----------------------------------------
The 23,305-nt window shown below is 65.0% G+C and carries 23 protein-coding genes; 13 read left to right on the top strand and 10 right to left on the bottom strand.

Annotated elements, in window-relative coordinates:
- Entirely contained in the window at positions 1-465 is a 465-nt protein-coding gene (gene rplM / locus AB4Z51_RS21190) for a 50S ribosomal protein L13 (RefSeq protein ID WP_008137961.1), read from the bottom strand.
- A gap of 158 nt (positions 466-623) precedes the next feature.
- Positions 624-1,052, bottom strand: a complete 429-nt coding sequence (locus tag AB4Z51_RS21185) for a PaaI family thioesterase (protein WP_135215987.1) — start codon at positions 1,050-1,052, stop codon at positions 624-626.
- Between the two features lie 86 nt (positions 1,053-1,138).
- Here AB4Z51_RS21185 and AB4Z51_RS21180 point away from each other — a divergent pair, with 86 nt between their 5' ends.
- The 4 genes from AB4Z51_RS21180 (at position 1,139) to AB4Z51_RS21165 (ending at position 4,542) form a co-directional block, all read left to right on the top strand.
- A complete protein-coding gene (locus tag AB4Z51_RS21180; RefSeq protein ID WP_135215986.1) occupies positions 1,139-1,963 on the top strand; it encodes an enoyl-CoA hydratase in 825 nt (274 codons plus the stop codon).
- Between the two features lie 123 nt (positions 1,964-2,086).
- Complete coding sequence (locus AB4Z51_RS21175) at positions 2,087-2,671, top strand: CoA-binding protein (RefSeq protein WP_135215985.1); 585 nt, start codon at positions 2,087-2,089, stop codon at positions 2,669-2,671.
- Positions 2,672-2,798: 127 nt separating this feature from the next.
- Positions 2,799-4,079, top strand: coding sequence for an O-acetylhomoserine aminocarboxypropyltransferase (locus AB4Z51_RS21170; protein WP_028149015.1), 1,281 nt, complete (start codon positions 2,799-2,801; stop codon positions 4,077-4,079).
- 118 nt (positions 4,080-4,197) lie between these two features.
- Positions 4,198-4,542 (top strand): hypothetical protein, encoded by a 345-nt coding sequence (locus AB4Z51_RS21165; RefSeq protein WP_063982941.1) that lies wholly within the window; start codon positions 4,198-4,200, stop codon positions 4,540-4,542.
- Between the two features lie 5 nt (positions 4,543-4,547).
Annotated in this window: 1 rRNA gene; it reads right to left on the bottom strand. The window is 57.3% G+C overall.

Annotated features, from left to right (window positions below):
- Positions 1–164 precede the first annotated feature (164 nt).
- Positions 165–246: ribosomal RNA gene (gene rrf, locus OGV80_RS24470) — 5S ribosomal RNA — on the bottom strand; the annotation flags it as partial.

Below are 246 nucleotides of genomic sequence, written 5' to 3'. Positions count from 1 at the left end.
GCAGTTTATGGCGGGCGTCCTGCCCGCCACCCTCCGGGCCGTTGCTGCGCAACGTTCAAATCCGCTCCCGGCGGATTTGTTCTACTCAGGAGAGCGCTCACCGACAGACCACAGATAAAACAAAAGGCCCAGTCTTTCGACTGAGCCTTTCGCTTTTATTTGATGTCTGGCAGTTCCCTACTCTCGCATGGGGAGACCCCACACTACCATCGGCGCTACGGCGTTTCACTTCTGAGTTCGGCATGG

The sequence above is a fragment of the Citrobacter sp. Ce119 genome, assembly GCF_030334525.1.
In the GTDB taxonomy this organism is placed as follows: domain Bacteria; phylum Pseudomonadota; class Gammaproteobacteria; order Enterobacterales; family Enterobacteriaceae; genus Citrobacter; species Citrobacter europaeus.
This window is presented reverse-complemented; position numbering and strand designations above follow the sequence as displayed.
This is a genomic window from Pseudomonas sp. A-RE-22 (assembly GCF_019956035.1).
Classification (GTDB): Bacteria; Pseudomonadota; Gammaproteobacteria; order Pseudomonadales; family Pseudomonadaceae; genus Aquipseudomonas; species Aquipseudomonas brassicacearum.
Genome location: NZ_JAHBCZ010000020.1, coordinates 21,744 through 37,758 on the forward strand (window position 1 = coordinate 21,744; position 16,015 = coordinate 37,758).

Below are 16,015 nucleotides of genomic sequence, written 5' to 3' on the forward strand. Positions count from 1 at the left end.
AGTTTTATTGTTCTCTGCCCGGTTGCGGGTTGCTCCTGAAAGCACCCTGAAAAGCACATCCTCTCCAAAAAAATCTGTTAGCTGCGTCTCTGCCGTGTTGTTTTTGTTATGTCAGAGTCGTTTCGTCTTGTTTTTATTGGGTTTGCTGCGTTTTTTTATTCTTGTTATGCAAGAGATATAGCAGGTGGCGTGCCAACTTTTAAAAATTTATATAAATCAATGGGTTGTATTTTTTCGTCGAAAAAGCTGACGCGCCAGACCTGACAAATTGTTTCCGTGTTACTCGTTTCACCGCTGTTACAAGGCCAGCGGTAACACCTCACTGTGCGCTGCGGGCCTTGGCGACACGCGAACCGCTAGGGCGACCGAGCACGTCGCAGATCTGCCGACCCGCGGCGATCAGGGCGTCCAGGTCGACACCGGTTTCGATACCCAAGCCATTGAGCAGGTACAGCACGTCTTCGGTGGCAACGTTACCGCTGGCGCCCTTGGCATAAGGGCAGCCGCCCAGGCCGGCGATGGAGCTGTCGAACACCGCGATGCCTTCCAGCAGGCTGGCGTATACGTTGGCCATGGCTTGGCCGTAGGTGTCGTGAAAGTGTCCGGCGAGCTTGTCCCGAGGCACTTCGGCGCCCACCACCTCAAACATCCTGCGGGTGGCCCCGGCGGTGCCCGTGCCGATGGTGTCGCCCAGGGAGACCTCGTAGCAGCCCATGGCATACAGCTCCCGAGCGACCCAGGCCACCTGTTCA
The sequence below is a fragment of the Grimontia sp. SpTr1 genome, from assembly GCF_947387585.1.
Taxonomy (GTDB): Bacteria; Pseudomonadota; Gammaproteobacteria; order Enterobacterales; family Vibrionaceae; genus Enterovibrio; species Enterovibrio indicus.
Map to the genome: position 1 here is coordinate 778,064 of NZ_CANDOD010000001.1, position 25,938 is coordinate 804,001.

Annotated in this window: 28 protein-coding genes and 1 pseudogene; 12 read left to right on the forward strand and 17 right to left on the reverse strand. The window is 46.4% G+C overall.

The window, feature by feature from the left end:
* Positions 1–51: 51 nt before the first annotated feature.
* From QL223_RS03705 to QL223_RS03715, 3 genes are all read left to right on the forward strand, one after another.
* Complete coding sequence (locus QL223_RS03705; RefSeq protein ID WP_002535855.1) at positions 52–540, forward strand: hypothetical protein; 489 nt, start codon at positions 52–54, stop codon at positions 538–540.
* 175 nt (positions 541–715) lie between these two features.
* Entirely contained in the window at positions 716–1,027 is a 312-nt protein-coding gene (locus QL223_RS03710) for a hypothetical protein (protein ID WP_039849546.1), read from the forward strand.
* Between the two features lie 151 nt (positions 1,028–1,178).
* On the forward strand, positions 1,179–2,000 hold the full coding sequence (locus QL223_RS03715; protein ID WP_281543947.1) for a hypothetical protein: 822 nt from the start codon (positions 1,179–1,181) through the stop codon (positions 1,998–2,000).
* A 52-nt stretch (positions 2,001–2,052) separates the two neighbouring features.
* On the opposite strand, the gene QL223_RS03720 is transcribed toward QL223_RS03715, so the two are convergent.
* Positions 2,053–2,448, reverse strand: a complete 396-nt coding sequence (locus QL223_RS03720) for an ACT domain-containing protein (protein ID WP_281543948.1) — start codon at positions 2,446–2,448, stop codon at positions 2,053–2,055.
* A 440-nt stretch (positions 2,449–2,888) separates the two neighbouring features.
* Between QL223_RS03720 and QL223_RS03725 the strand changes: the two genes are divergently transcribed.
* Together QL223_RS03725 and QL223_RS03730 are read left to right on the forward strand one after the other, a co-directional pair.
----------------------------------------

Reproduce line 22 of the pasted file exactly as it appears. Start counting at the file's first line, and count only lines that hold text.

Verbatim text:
GCAGTTTATGGCGGGCGTCCTGCCCGCCACCCTCCGGGCCGTTGCTGCGCAACGTTCAAATCCGCTCCCGGCGGATTTGTTCTACTCAGGAGAGCGCTCACCGACAGACCACAGATAAAACAAAAGGCCCAGTCTTTCGACTGAGCCTTTCGCTTTTATTTGATGTCTGGCAGTTCCCTACTCTCGCATGGGGAGACCCCACACTACCATCGGCGCTACGGCGTTTCACTTCTGAGTTCGGCATGG